Mon | Oct 22, 2018

Hubert Lawrence | Starting today

Published:Thursday | June 30, 2016 | 12:00 AM

Jamaica's road to the Rio Olympics starts in earnest today.

At 10 o'clock in the morning, the National Senior Championships will begin with the men's 100-metre preliminary races. From today to Sunday, the emphasis will sift from the hopefuls to select those who will go to Brazil to add to a famous history.

That legacy contains 67 Olympic medals won in athletics, 34 by our women and 33 by our men, punctuated by 17 gold medals.

Fortunately for those who will attend the meet known as 'Trials', Usain Bolt will compete for a place on the Jamaican Olympic team. As things stand, the tall man from Trelawny is already the most successful Jamaica Olympian with four individual gold medals and two more from relays.

He will be almost 34 when the next Olympics approach, and that makes this week's opportunity to watch him even more precious.

Shelly-Ann Fraser-Pryce is trying to sprint past a toe injury to seek an unprecedented third Olympic 100-metre victory. She and Veronica Campbell-Brown are two of Jamaica's finest sprinters, with the little empress of speed clearly the best-ever performer over 100 metres.

No other woman has three World Championship gold medals from the straight-line sprint.

Bolt, Fraser-Pryce, Campbell-Brown, new sprint sensation Elaine Thompson, and speedy 110-metre hurdler Omar McLeod could all win gold medals in Rio ... if they survive the Trials. That's the crucial nature of the event. It serves as an unavoidable gateway to national selection.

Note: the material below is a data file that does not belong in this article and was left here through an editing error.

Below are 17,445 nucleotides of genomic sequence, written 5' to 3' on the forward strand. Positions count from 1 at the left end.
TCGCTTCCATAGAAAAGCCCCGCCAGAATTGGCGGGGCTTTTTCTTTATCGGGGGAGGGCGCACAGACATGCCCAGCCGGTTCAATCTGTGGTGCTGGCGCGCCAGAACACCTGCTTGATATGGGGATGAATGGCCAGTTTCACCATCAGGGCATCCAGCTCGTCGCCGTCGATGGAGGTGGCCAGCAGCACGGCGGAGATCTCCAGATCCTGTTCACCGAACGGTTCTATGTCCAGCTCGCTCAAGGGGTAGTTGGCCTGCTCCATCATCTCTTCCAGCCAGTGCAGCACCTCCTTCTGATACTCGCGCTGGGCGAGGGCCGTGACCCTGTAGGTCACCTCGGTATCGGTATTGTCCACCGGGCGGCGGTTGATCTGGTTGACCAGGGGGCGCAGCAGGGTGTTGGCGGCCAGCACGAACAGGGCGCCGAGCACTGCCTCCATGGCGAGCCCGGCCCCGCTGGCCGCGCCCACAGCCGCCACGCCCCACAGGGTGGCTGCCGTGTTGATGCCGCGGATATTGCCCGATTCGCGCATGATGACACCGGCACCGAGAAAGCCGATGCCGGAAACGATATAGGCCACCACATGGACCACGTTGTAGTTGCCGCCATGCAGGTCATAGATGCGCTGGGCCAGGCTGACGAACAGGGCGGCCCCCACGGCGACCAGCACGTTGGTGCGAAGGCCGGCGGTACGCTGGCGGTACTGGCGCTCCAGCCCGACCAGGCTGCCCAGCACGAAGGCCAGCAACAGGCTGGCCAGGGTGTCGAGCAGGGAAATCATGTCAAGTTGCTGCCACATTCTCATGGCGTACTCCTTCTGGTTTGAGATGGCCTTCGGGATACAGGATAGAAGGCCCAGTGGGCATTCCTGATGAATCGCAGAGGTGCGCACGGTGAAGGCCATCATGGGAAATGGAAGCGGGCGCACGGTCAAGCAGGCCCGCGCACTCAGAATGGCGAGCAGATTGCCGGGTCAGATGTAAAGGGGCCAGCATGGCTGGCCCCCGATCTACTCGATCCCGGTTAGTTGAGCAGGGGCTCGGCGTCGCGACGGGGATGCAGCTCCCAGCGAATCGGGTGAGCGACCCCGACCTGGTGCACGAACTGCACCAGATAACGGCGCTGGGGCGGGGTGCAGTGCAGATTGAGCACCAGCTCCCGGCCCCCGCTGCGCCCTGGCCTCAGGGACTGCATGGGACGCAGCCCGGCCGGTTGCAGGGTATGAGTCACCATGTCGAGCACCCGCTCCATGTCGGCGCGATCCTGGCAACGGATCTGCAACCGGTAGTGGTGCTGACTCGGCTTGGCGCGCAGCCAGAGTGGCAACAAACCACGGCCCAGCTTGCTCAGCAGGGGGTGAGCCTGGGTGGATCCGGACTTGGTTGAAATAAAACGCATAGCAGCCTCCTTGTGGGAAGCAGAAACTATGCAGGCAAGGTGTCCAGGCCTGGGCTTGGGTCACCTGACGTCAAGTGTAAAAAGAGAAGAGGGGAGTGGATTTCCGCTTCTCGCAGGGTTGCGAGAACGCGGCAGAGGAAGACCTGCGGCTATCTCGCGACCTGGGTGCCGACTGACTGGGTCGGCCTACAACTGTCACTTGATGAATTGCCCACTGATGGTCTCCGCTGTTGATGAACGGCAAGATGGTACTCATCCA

Last year, when places on Jamaica's World Championships were on offer several, including Bolt, Fraser-Pryce, 400-metre runner Novlene Williams-Mills and Kaliese Spencer, the 2014 Commonwealth 400-metre hurdles gold medal winner, had gained exemptions, or 'wild cards'. Either, like Bolt and Fraser-Pryce, they were defending World champions, or they had won their events in 2014 on the Diamond League circuit. This year, those exemptions don't exist.

The only wiggle room comes for those ranked in the world top three, and only if they are certifiably ill.

Bolt isn't the only one we may not see at the 2020 Olympic Trials. Campbell-Brown, Asafa Powell, Kerron Stewart, Michael Frater and Williams-Mills were all on the team in 2004, and Campbell-Brown actually ran the 4x100m four years earlier in the Sydney Games. It will be great to see these champions at the Trials for what is likely to be the last time.

Fraser-Pryce joined the Olympic fray in 2008, but if she wins in Rio, it will be difficult for her handlers to find new targets for this wonderful performer.




Thompson, world silver medallist at 200 metres, and McLeod, the world indoor sprint hurdles champion, lead a new generation. They're not alone. Women's sprint hurdles champion Danielle Williams; Shericka Jackson, third in the world over 400 metres last year; and youthful Pan-Am discus champion Federick Dacres will carry the flag in the future.

For those who long for a changing of the guard, this is it.

In 1987, then JAAA President Neville 'Teddy' McCook made competing at the Trials a critical plank of selection eligibility.

Now, athletes virtually select themselves as they can attain the qualifying standards for their respective events and finish in the top three at the Trials. The event tests them under Championship conditions and, generally, the strong survive.

This week's test is well worth watching.

- Hubert Lawrence first attended a Jamaican Olympic Trials in 1980.